Henry Rice Flint died peacefully on October 15, 2012, in the house he was born in on September 18, 1917. Henry had recently celebrated his 95th birthday in the company of many dear friends.
He was born on September 18, 1917, the son of the late Edward F. Flint Sr and Josephine (Ritchie) Flint. Henry was also the brother of the late Edward F. Flint Jr, Margaret R. Delling, and Charlotte H. Flint. Henry graduated Cambridge School 1935, taking additional courses at Franklin Institute, Boston, Boston University, M.I.T., Cambridge, and Northeastern University, Boston. He operated his father's farm from 1935- 1945. He was later employed by Trans-Sonic., Minneapolis-Honeywell Co. and Baird Atomic Co. Henry was a long-time member of the Appalachian Mountain Club and of the First Parish Church, Lincoln, MA. Henry was a life-long bachelor.
Henry's life-long passion for the natural world kept him outside as often as possible. In his younger years, Henry enjoyed hiking and skiing in the White Mountains and swimming and boating in Farrar Pond with friends. Henry's decision to stay on the family farm proved him to be both a loyal son, and a true Flint. Henry worked in the family McIntosh apple orchard and the farm greenhouses. The delicate stevia flower was one of the primary crops, used in flower arrangements and sold at the Boston Flower Market during the early morning auctions. One of Henry's proudest moments was being awarded, by Henry Ford himself, his beloved "Sophia," a Ford 9N tractor, in the New England Regional tractor operating finals in October of 1940, when a member of the National Farm Youth Foundation. Henry's mental ability and mechanical aptitude helped him in the winning of the contest when he corrected the settings of the supplied equipment, and wouldn't let the rain slow him down.
In his later years, when slowed down by physical limitations, plowing the winter snows, mowing his lawn, tending his garden beds and keeping an eye on his bluebird houses brought Henry enormous pleasure. He was once heard to say that flowers and birds were the 8th and 9th Wonders of the World. Henry delighted in memorizing poetry and scripture, keeping his mind sharp while reciting favorite writings over and over again. William Bryant's "To a Waterfowl" was "memorized by heart when moving pots in the greenhouses."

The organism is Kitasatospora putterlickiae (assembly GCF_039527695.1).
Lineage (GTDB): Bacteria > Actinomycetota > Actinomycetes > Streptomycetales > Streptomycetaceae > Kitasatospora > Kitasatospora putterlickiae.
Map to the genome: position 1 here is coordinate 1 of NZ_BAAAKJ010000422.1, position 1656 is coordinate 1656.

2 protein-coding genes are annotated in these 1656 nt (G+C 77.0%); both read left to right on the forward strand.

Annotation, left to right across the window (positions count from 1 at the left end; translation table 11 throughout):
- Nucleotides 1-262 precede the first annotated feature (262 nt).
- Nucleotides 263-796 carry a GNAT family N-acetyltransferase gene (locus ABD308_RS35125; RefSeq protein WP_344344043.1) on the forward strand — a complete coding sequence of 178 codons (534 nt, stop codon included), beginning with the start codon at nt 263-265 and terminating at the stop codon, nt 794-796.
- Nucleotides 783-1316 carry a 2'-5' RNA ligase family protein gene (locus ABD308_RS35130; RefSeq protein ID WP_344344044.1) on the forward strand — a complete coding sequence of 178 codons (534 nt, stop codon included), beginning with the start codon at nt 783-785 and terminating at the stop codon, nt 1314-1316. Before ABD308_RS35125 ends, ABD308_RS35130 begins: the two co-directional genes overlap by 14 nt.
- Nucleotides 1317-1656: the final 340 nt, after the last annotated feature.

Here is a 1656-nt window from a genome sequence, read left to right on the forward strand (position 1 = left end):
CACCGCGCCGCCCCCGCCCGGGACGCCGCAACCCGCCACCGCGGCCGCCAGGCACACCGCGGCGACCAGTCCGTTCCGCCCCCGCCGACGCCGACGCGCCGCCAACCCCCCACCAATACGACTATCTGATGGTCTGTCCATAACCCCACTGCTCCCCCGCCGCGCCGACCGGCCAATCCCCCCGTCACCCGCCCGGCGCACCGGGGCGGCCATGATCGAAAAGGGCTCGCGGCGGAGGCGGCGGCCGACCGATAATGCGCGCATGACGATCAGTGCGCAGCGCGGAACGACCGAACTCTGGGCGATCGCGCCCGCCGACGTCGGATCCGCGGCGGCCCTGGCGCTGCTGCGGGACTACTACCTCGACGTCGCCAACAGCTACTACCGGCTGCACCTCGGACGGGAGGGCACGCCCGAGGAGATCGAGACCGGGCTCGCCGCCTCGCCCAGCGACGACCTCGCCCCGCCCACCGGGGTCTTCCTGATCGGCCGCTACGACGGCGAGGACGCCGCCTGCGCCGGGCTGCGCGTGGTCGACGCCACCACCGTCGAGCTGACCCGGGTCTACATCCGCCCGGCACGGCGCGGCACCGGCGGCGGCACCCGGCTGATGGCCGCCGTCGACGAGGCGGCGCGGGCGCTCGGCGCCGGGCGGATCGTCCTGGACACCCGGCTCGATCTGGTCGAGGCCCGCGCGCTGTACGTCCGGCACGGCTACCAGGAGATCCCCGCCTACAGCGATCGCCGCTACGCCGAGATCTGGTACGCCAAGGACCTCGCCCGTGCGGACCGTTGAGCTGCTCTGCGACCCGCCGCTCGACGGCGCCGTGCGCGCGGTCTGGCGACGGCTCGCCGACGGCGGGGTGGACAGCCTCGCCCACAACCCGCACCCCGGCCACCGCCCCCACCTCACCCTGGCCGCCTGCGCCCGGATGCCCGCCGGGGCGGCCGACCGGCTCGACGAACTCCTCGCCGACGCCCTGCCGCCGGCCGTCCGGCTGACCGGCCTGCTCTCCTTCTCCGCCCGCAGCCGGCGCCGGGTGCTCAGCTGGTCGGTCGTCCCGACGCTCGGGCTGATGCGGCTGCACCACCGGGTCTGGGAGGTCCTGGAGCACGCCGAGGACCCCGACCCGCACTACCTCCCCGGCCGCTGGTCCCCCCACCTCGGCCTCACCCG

Despite the challenges he faced, Henry remained ferociously independent and totally uncomplaining. He was full of childhood stories of growing up on the farm, full of good humor, and was always more concerned about others and how life was going for them. He was grateful for the sight of friends stopping by for a visit. (The door to his home was always open, or you could find the key outside in a plastic container to the right of the door.) Henry will be dearly missed by the many who were inspired by his stalwart attitude to "Keep on keepin' on!" He is survived by nieces and cousins.
Gifts in his name may be made to:
Codman Community Farms
58 Codman Rd.
Lincoln, MA 01773
Arrangements under the care of Glenn D. Burlamachi, CONCORD FUNERAL HOME, Concord.
Proud to be family owned, operated and occupied since 1936.